“Netbook” and Generic Trade-marks

American computer giant Dell Inc. has launched a challenge against Canadian computer maker Psion Teklogix Inc. and its ownership of the trade-mark NETBOOK.  Psion registered the mark NETBOOK in both Canada and the US in 2000 (based on its original application filed in 1996), and now Dell is challenging that registration.  Lawyers for Dell argue that Psion has abandoned the mark by failing to use it in connection with laptops, or alternatively, they argue that the mark is generic and therefore not eligible to function as a trade-mark, since “the primary significance of the term to the relevant public is as the name for small and inexpensive laptop computers.”  Psion has an uphill battle since competitors are using the mark in a generic way, and are even filing trade-mark applications, including for COBY NETBOOK, WIND NETBOOK and G NETBOOK for personal computers, all of which erode the distinctiveness of NETBOOK as a mark that identifies Psion. To protect this mark the owner will have to fight off Dell’s challenge, oppose the multiple trade-mark applications by competitors, then go out and sue infringers across the industry.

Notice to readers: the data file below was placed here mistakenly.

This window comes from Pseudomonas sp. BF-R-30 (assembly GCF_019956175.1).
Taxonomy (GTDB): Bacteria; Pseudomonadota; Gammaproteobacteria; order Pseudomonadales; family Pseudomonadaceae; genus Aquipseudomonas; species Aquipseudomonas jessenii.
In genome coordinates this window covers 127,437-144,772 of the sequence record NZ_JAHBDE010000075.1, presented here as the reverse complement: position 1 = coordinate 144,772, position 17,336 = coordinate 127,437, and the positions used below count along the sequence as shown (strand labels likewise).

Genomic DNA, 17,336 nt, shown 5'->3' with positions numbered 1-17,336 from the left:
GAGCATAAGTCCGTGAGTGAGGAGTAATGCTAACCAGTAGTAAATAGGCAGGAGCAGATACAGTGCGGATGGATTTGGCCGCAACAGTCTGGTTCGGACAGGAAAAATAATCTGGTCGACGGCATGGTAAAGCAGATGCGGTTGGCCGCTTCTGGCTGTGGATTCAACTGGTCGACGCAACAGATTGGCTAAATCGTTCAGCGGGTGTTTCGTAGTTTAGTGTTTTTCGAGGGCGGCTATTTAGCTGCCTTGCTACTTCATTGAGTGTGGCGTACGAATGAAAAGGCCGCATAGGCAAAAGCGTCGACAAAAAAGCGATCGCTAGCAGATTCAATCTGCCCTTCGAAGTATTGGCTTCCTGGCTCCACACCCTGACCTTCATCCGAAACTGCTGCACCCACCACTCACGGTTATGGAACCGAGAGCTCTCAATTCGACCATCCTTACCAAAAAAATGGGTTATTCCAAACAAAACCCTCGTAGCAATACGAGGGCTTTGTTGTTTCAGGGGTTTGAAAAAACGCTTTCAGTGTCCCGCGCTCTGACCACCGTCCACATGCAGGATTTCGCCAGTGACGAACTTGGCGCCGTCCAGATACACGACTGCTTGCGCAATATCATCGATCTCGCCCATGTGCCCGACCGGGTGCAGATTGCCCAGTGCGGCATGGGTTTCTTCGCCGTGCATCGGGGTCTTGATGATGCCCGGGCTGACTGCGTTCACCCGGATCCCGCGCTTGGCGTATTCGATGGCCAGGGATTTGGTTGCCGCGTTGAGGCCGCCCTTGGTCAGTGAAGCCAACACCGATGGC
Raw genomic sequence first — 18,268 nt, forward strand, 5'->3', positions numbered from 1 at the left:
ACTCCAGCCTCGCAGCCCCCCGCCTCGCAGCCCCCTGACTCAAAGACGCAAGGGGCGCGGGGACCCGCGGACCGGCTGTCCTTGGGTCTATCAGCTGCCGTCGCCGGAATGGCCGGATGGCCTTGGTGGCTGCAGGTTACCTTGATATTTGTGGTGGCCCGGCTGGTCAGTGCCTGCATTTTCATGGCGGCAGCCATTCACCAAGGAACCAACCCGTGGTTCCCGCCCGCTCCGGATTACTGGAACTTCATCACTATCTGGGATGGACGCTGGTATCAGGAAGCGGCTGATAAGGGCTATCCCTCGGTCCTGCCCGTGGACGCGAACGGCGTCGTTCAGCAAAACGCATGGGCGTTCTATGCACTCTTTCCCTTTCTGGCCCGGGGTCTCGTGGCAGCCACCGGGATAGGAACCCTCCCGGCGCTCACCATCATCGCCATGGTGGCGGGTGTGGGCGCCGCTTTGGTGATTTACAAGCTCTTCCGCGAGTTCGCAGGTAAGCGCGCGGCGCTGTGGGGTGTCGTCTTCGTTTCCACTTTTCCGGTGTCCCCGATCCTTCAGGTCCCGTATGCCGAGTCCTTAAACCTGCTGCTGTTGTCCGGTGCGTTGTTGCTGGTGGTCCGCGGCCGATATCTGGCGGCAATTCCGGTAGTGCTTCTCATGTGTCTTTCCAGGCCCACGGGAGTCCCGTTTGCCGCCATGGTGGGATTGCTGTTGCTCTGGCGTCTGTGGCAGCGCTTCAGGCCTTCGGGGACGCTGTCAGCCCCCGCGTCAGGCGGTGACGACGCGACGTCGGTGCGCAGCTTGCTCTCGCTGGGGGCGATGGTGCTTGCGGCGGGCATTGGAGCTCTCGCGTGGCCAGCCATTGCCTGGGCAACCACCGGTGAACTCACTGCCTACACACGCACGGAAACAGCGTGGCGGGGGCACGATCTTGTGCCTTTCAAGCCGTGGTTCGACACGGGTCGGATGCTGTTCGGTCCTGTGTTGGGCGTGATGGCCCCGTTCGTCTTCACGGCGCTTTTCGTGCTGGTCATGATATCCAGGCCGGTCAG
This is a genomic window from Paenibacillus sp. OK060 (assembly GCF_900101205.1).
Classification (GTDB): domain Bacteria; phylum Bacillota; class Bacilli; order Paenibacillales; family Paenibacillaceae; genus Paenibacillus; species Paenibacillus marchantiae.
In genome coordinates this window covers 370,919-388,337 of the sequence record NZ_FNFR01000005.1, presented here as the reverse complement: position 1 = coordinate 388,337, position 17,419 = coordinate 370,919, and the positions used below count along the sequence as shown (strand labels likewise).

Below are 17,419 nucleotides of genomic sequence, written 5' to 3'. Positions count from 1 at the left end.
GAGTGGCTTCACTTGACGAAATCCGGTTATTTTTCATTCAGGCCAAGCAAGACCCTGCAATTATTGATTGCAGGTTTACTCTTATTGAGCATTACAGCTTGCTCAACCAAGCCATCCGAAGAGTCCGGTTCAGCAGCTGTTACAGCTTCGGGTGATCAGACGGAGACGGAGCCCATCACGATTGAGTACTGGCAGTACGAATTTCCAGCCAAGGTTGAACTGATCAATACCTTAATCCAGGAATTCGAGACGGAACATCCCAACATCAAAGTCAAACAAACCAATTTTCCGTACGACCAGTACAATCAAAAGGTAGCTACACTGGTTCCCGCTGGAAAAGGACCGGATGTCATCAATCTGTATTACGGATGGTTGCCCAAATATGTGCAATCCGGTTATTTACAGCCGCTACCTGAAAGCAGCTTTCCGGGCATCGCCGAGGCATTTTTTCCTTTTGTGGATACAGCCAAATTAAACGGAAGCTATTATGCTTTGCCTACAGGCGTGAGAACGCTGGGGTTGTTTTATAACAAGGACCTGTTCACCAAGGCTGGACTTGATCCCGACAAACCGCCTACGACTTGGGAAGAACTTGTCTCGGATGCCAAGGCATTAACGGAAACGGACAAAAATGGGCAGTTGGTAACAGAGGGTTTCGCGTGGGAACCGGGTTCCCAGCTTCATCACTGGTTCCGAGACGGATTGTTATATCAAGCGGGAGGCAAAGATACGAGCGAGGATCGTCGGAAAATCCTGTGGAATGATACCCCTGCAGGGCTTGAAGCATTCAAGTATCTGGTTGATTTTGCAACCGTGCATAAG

A good example of a once-unique mark that has fallen into a “dead zone” which makes it expensive to salvage.  The lesson for brand owners is two-fold: use-it-or-lose-it, and fiercely defend at the first sign of infringement.

Related reading: Generic Domain Names in Canada  and Update: Generic Trade-marks  

Calgary – 10:30 MST


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